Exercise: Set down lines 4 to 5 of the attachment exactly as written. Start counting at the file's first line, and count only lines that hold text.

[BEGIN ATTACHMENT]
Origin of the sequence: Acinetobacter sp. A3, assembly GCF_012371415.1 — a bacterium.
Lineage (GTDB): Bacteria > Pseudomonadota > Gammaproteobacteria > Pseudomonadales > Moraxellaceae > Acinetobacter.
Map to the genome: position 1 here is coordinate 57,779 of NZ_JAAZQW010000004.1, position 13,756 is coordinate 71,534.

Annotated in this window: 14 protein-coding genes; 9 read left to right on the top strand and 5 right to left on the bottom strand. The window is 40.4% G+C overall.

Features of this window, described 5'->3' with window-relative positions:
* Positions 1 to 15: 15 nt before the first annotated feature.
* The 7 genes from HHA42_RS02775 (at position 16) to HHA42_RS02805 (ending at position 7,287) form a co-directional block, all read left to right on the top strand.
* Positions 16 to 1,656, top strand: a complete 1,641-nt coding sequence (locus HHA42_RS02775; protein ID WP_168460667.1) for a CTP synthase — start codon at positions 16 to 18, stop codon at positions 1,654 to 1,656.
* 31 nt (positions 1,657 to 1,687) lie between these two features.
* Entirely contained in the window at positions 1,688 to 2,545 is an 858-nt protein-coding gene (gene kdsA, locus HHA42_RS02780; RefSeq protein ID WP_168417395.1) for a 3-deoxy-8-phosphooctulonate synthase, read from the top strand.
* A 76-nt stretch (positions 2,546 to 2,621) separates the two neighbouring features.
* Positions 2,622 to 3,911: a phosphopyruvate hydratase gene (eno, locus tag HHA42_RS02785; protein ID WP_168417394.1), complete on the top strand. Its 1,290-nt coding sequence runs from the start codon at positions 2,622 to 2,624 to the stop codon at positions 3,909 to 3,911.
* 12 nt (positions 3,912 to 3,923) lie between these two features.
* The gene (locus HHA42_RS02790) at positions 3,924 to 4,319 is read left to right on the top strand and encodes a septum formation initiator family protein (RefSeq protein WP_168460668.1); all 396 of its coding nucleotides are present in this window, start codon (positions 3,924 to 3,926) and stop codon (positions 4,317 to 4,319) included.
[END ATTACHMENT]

Annotated in this window: 14 protein-coding genes; 9 read left to right on the top strand and 5 right to left on the bottom strand. The window is 40.4% G+C overall.

Features of this window, described 5'->3' with window-relative positions: